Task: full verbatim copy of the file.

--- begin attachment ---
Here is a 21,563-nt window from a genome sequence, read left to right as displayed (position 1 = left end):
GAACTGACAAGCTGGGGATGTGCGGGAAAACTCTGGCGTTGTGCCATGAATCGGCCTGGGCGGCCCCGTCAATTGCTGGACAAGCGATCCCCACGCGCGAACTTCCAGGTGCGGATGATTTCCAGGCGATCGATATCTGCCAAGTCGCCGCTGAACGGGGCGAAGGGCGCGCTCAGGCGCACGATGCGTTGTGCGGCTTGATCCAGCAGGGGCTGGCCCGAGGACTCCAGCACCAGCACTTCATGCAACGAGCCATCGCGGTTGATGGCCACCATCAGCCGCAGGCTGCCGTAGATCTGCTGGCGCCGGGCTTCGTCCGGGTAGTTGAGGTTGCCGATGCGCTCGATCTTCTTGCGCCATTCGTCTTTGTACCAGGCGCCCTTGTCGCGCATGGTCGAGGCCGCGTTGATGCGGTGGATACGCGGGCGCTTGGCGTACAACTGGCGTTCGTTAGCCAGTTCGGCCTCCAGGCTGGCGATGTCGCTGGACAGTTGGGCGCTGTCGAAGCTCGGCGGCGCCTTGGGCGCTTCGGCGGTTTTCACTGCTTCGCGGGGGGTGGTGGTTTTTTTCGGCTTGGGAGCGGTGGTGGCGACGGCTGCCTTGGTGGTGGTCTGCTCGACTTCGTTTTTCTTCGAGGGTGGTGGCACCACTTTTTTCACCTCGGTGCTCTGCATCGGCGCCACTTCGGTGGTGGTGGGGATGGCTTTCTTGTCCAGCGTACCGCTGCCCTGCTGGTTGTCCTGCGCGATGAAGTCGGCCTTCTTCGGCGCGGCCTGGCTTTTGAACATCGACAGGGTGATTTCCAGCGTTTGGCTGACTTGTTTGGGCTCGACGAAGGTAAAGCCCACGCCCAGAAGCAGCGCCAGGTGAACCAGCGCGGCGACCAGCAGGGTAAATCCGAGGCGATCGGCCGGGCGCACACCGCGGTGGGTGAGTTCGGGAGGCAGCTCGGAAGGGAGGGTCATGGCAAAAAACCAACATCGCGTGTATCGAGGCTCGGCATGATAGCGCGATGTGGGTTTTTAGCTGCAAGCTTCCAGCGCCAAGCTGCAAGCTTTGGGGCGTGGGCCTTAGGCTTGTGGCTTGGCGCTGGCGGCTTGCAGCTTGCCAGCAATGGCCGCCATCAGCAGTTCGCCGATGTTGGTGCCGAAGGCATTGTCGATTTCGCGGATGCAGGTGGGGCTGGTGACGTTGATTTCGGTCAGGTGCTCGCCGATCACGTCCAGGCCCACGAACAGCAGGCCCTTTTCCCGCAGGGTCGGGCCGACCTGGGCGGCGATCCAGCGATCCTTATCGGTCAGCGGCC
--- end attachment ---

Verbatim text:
Here is a 21,563-nt window from a genome sequence, read left to right as displayed (position 1 = left end):
GAACTGACAAGCTGGGGATGTGCGGGAAAACTCTGGCGTTGTGCCATGAATCGGCCTGGGCGGCCCCGTCAATTGCTGGACAAGCGATCCCCACGCGCGAACTTCCAGGTGCGGATGATTTCCAGGCGATCGATATCTGCCAAGTCGCCGCTGAACGGGGCGAAGGGCGCGCTCAGGCGCACGATGCGTTGTGCGGCTTGATCCAGCAGGGGCTGGCCCGAGGACTCCAGCACCAGCACTTCATGCAACGAGCCATCGCGGTTGATGGCCACCATCAGCCGCAGGCTGCCGTAGATCTGCTGGCGCCGGGCTTCGTCCGGGTAGTTGAGGTTGCCGATGCGCTCGATCTTCTTGCGCCATTCGTCTTTGTACCAGGCGCCCTTGTCGCGCATGGTCGAGGCCGCGTTGATGCGGTGGATACGCGGGCGCTTGGCGTACAACTGGCGTTCGTTAGCCAGTTCGGCCTCCAGGCTGGCGATGTCGCTGGACAGTTGGGCGCTGTCGAAGCTCGGCGGCGCCTTGGGCGCTTCGGCGGTTTTCACTGCTTCGCGGGGGGTGGTGGTTTTTTTCGGCTTGGGAGCGGTGGTGGCGACGGCTGCCTTGGTGGTGGTCTGCTCGACTTCGTTTTTCTTCGAGGGTGGTGGCACCACTTTTTTCACCTCGGTGCTCTGCATCGGCGCCACTTCGGTGGTGGTGGGGATGGCTTTCTTGTCCAGCGTACCGCTGCCCTGCTGGTTGTCCTGCGCGATGAAGTCGGCCTTCTTCGGCGCGGCCTGGCTTTTGAACATCGACAGGGTGATTTCCAGCGTTTGGCTGACTTGTTTGGGCTCGACGAAGGTAAAGCCCACGCCCAGAAGCAGCGCCAGGTGAACCAGCGCGGCGACCAGCAGGGTAAATCCGAGGCGATCGGCCGGGCGCACACCGCGGTGGGTGAGTTCGGGAGGCAGCTCGGAAGGGAGGGTCATGGCAAAAAACCAACATCGCGTGTATCGAGGCTCGGCATGATAGCGCGATGTGGGTTTTTAGCTGCAAGCTTCCAGCGCCAAGCTGCAAGCTTTGGGGCGTGGGCCTTAGGCTTGTGGCTTGGCGCTGGCGGCTTGCAGCTTGCCAGCAATGGCCGCCATCAGCAGTTCGCCGATGTTGGTGCCGAAGGCATTGTCGATTTCGCGGATGCAGGTGGGGCTGGTGACGTTGATTTCGGTCAGGTGCTCGCCGATCACGTCCAGGCCCACGAACAGCAGGCCCTTTTCCCGCAGGGTCGGGCCGACCTGGGCGGCGATCCAGCGATCCTTATCGGTCAGCGGCC